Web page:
State pension: Britons could increase sum by up to £14 per week by doing nothing
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The state pension is a bedrock of retirement planning, and many will want to get the most out of it. In this sense, obtaining the full amount is an aim for many Britons in the hopes of securing a comfortable retirement.
While the state pension is usually dictated by a person’s National Insurance contributions, there are ways to increase it.
One of these options is known as deferring, which means a person puts off claiming their state pension.
In doing nothing about claiming, Britons could stand to boost their state pension sum.
The rules slightly differ depending on when the individual reached state pension age.
If this was the case on or after April 6, 2016, then the new state pension rules apply.
In this situation, a person’s state pension will increase every week they defer, as long as this is done for at least nine weeks.
The sum will increase by the equivalent of one percent for every nine weeks a claim is put off.
Consequently, this calculates as just under 5.8 percent for every 52 weeks.
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If a person gets the full state pension of £185.15 per week, deferring for 52 weeks provides an extra £10.70 weekly.
The extra amount is then paid out with a person’s regular state pension payment.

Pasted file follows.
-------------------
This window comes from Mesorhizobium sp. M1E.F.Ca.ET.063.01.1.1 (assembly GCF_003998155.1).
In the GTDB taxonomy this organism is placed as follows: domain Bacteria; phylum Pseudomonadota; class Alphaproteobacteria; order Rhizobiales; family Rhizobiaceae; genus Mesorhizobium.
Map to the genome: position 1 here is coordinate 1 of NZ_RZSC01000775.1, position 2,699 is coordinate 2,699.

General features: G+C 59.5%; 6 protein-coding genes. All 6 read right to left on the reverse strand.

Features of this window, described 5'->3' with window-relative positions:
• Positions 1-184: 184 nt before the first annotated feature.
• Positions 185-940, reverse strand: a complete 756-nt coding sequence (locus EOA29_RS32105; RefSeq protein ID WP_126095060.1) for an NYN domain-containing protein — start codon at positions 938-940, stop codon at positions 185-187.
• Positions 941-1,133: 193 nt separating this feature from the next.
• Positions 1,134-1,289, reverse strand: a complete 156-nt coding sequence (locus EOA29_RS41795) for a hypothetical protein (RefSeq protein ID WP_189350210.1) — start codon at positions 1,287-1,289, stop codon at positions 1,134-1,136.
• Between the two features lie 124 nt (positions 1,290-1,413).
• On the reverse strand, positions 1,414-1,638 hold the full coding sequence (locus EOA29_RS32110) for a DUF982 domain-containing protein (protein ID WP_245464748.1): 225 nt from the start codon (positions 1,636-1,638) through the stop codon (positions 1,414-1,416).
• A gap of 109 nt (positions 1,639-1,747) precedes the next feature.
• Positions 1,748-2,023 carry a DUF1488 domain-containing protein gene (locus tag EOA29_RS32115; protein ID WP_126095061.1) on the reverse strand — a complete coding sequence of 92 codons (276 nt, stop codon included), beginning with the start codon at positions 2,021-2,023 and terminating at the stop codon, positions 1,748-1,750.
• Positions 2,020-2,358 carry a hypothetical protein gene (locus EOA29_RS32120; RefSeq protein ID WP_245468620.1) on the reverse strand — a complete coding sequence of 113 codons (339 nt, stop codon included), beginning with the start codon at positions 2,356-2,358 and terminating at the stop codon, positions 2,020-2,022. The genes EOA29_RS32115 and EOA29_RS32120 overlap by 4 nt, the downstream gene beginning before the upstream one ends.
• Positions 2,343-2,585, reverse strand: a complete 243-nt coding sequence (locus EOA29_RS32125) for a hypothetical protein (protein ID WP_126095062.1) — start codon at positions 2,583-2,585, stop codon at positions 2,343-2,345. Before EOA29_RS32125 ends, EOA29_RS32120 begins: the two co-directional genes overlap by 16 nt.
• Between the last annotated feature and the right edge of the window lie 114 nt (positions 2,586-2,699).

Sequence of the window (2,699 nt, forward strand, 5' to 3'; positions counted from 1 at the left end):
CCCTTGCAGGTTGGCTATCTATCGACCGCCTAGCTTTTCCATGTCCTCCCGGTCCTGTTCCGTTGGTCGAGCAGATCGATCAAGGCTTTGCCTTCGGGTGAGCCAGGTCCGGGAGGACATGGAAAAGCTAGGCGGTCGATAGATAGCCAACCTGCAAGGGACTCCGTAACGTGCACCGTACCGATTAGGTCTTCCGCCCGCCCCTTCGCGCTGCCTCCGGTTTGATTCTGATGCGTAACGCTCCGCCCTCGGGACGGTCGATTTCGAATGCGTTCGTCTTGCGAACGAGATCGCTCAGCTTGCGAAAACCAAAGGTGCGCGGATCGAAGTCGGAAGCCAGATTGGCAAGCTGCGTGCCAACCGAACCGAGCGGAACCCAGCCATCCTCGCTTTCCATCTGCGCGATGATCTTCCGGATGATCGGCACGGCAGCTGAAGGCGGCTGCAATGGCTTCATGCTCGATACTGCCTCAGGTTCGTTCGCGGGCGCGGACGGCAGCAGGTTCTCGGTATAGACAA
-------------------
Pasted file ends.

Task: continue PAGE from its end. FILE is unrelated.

Those who reached state pension age before April 6, 2016 will have slightly different rules.
The sum will increase every week of deferment, as long as this occurs for at least five weeks.
Once again, the state pension increases by one percent for every five weeks a person defers.
This will work out as 10.4 percent for every 52 week period.
Someone in receipt of the full basic state pension of £141.85 who defers for 52 weeks will get an extra £14.75 per week.
In this higher weekly payment option, individuals will get their extra sum paid with their regular state pension payment.
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However, there is another choice for the basic state pension known as the lump sum option.
The Government explains: “You can get a one-off lump sum payment if you defer claiming your state pension for at least 12 months in a row.
“This will include interest of two percent above the Bank of England base rate.”
Individuals should be aware they could get taxed at their current rate on this lump sum.
These examples, however, assume no annual increase in the state pension.
The triple lock guarantees an increase each year, and so the amount someone actually gets from deferring could be even higher.
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